Queensland state development minister Anthony Lynham has said the Calvert to Kagaru section of the Inland Rail project could create as many as 1600 jobs during construction, after the section was declared a coordinated project by the state’s coordinator-general.
The third Queensland stage of the Melbourne to Brisbane project was declared by the coordinator general on June 16. Lynham said the $1.2 billion section covering 53 kilometres from Calvert to Kagaru would now require an environmental impact statement to be prepared.
“This section could create up to 1600 jobs during its four-year construction phase starting in 2020 and 700 jobs during operation for the entire program,” Lynham said.
The Calvert to Kagaru section consists of a new single-track dual-gauge line, including approximately 1.1 kilometres of tunnels through the Teviot Range at Woolooman.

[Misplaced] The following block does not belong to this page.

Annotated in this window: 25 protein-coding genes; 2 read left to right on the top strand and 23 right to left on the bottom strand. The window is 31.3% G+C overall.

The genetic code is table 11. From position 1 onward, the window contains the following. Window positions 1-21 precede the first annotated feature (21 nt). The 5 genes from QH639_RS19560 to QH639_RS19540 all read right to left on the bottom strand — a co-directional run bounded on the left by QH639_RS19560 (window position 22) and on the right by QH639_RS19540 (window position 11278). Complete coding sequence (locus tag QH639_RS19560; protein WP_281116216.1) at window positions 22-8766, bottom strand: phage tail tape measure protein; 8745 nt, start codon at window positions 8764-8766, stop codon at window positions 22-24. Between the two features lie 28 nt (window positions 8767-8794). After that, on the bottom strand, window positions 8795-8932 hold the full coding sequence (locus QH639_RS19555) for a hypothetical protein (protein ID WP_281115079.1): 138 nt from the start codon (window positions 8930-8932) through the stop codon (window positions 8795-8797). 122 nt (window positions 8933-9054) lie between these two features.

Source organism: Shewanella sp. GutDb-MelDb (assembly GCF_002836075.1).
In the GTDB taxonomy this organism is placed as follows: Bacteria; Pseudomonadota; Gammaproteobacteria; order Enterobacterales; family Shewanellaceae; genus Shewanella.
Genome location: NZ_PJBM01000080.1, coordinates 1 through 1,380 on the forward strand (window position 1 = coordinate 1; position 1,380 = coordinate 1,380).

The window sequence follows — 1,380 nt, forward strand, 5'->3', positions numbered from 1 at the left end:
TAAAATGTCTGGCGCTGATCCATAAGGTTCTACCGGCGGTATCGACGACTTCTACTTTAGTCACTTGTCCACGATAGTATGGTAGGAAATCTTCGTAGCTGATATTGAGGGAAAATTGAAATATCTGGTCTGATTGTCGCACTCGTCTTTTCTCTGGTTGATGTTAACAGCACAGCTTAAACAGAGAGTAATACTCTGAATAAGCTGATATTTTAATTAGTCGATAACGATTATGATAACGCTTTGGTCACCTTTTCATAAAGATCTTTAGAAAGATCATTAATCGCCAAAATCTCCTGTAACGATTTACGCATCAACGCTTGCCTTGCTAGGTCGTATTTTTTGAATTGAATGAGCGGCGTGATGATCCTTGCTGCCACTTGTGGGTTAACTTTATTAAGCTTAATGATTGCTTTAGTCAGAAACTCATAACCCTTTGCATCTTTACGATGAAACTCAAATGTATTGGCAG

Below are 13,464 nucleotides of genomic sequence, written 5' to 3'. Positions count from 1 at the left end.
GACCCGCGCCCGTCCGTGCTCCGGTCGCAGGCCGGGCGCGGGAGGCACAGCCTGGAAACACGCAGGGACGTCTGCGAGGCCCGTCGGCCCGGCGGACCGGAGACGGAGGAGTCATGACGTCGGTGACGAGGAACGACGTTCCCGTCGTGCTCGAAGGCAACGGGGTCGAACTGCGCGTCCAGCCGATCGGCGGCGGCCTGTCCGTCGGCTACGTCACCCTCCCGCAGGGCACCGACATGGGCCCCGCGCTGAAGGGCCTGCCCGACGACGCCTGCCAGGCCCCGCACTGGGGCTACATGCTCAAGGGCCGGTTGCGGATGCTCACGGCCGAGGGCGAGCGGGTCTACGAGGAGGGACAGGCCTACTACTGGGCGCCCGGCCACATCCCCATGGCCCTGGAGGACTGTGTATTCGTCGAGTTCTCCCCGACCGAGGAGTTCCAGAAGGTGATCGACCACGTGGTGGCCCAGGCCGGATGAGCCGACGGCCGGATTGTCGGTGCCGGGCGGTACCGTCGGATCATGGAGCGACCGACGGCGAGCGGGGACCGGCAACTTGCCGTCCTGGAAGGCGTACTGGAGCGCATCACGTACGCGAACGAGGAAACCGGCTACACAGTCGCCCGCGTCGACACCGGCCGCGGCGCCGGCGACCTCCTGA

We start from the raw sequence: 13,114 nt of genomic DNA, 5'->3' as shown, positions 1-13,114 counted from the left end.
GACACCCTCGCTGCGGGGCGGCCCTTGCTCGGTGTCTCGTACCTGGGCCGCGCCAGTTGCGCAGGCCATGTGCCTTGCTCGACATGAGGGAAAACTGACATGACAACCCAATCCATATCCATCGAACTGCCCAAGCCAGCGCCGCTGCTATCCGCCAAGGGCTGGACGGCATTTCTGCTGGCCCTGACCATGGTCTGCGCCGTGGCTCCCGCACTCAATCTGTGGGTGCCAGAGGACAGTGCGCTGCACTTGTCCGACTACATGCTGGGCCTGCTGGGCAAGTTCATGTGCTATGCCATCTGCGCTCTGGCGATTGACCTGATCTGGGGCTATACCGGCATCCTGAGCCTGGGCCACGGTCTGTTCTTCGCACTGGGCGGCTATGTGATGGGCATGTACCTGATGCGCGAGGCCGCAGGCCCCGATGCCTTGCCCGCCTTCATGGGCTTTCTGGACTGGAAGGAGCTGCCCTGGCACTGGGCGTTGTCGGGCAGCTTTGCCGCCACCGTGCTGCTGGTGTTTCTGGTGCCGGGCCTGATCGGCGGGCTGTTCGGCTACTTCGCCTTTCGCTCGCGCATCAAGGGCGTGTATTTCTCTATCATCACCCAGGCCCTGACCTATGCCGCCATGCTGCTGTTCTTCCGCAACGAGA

Lynham noted the stage was one of five Inland Rail stages in Queensland, and one of 13 across the whole route.
“This project could be a real boon to Queensland industry, for both growers and manufacturers,” he said. “However, this section will require rigorous planning and engineering to address the potential impacts on the rural community and small farms including minimising flooding impacts on properties along the alignment.”
Federal infrastructure minister Darren Chester said the announcement was an important step in seeing the Inland Rail built.
“Over the next few weeks there will be information on the environmental impact assessment process and opportunities for the community to have their say on the Calvert to Kagaru project,” the minister outlined.
“Calvert to Kagaru is the third section of Inland Rail in Queensland to be declared a coordinated project, following earlier declarations for the Gowrie to Helidon and Helidon to Calvert sections.
“Around 60 per cent of [Inland Rail] construction expenditure is expected in Queensland, while economic modelling forecasts that Inland Rail will boost Queensland’s Gross State Product by $7.3 billion.”